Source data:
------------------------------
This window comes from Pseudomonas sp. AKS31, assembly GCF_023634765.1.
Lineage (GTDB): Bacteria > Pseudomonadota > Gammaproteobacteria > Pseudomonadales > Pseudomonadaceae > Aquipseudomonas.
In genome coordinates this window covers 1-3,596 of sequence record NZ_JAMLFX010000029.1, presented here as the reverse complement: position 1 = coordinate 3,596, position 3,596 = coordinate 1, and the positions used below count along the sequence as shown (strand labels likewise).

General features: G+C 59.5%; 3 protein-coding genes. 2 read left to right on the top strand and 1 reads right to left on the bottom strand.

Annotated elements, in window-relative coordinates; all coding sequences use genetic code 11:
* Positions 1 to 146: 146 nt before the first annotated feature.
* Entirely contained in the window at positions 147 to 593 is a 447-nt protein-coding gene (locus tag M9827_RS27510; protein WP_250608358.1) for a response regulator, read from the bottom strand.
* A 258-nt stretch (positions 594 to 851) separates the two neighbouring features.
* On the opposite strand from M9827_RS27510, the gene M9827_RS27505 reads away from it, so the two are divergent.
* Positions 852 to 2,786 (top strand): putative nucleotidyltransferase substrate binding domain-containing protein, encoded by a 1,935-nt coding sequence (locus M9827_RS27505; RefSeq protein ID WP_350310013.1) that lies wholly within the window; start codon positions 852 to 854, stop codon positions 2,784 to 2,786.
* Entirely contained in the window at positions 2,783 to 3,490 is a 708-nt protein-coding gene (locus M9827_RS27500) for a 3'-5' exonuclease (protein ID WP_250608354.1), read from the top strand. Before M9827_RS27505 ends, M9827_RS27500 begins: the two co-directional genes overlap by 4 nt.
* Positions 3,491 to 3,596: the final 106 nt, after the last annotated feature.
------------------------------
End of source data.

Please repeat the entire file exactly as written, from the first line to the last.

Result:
This window comes from Pseudomonas sp. AKS31, assembly GCF_023634765.1.
Lineage (GTDB): Bacteria > Pseudomonadota > Gammaproteobacteria > Pseudomonadales > Pseudomonadaceae > Aquipseudomonas.
In genome coordinates this window covers 1-3,596 of sequence record NZ_JAMLFX010000029.1, presented here as the reverse complement: position 1 = coordinate 3,596, position 3,596 = coordinate 1, and the positions used below count along the sequence as shown (strand labels likewise).

General features: G+C 59.5%; 3 protein-coding genes. 2 read left to right on the top strand and 1 reads right to left on the bottom strand.

Annotated elements, in window-relative coordinates; all coding sequences use genetic code 11:
* Positions 1 to 146: 146 nt before the first annotated feature.
* Entirely contained in the window at positions 147 to 593 is a 447-nt protein-coding gene (locus tag M9827_RS27510; protein WP_250608358.1) for a response regulator, read from the bottom strand.
* A 258-nt stretch (positions 594 to 851) separates the two neighbouring features.
* On the opposite strand from M9827_RS27510, the gene M9827_RS27505 reads away from it, so the two are divergent.
* Positions 852 to 2,786 (top strand): putative nucleotidyltransferase substrate binding domain-containing protein, encoded by a 1,935-nt coding sequence (locus M9827_RS27505; RefSeq protein ID WP_350310013.1) that lies wholly within the window; start codon positions 852 to 854, stop codon positions 2,784 to 2,786.
* Entirely contained in the window at positions 2,783 to 3,490 is a 708-nt protein-coding gene (locus M9827_RS27500) for a 3'-5' exonuclease (protein ID WP_250608354.1), read from the top strand. Before M9827_RS27505 ends, M9827_RS27500 begins: the two co-directional genes overlap by 4 nt.
* Positions 3,491 to 3,596: the final 106 nt, after the last annotated feature.